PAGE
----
Scientists fight to avoid a perfect storm of fungal infections

Scientists fight to avoid a perfect storm of fungal infections

Doctors worry that fungal pathogens may cause the next pandemic.

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Bacterial antibiotic resistance has been a concern in the medical field for several years. Now a new, similar threat is arising: drug-resistant fungal infections. The Centers for Disease Control and Prevention considers antifungal and antimicrobial resistance to be among the world’s greatest public health challenges.

One particular type of fungal infection caused by Candida auris is escalating rapidly throughout the world. And to make matters worse, C. auris is becoming increasingly resistant to current antifungal medications, which means that if you develop a C. auris infection, the drugs your doctor prescribes may not work. “We’re effectively out of medicines,” says Thomas Walsh, founding director of the Center for Innovative Therapeutics and Diagnostics, a translational research center dedicated to solving the antimicrobial resistance problem. Walsh spoke about the challenges at a Demy-Colton Virtual Salon, one in a series of interactive discussions among life science thought leaders.

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Gail Dutton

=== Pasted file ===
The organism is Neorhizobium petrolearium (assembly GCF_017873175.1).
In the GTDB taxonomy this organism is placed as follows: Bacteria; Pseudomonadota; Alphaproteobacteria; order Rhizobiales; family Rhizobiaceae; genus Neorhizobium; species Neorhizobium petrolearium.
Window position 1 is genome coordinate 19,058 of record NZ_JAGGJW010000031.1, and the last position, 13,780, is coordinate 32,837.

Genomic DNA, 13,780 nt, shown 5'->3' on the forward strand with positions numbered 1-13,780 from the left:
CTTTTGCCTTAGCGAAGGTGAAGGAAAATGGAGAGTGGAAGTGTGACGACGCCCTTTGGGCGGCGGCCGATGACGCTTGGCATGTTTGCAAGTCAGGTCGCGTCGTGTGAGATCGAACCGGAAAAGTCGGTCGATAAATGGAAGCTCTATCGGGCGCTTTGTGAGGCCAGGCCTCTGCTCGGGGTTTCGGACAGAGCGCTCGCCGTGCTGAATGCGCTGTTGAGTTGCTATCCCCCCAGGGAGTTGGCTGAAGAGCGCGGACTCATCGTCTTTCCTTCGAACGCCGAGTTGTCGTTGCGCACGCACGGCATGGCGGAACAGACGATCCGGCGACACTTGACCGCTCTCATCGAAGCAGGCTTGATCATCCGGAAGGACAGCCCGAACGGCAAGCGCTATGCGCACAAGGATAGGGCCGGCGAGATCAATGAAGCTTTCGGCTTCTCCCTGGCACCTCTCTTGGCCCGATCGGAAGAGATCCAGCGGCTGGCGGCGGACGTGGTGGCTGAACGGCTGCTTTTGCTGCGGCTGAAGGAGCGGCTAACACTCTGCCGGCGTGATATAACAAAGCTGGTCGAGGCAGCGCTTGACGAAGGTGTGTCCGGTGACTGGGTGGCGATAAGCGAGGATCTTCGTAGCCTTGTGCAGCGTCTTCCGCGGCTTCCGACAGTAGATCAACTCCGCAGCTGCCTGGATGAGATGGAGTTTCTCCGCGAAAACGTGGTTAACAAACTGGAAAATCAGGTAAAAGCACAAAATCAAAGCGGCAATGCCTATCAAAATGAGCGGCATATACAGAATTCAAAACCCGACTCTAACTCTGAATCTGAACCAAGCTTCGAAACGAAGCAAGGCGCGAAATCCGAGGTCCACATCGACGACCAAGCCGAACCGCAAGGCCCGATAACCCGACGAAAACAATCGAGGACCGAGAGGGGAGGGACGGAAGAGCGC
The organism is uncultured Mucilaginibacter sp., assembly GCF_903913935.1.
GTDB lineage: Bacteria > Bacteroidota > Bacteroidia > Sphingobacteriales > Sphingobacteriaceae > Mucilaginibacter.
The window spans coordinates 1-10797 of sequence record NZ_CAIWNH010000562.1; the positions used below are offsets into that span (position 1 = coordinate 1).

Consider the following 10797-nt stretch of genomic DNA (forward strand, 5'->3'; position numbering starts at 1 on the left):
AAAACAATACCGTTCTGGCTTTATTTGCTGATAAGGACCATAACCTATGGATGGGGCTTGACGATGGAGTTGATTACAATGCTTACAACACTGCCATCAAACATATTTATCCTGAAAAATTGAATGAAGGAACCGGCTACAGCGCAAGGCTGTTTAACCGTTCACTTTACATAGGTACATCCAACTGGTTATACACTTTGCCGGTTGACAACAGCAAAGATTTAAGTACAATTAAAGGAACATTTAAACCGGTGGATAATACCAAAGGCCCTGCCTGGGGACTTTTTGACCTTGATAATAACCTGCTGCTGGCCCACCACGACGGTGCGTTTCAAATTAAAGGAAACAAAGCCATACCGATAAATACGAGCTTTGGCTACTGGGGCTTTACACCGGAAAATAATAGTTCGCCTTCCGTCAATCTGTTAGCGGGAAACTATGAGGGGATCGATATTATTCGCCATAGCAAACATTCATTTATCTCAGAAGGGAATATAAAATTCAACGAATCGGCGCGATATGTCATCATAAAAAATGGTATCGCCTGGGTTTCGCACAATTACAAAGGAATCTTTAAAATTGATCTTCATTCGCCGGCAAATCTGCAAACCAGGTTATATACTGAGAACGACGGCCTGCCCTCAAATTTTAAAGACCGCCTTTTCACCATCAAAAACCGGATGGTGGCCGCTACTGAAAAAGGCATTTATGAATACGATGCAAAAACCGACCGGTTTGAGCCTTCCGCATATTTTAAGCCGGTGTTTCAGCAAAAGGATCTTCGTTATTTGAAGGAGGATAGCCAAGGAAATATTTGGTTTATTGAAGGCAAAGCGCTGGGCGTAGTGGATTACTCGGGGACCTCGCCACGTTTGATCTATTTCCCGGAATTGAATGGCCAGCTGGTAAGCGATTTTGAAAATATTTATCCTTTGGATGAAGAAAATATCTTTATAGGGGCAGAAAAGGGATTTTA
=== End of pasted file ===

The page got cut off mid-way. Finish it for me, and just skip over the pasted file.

Gail Dutton has covered the biopharmaceutical industry as a journalist for the past three decades. She focuses on the intersection of business and science, and has written extensively for GEN – Genetic Engineering & Biotechnology News, Life Science Leader, The Scientist and BioSpace. Her articles also have appeared in Popular Science, Forbes, Entrepreneur and other publications.
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Matt Fuchs
Matt Fuchs is the host of the Making Sense of Science podcast and served previously as the editor-in-chief of Leaps.org. He writes as a contributor to the Washington Post, and his articles have also appeared in the New York Times, WIRED, Nautilus Magazine, Fortune Magazine and TIME Magazine. Follow him @fuchswriter.
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Sarah Watts

Sarah Watts is a health and science writer based in Chicago.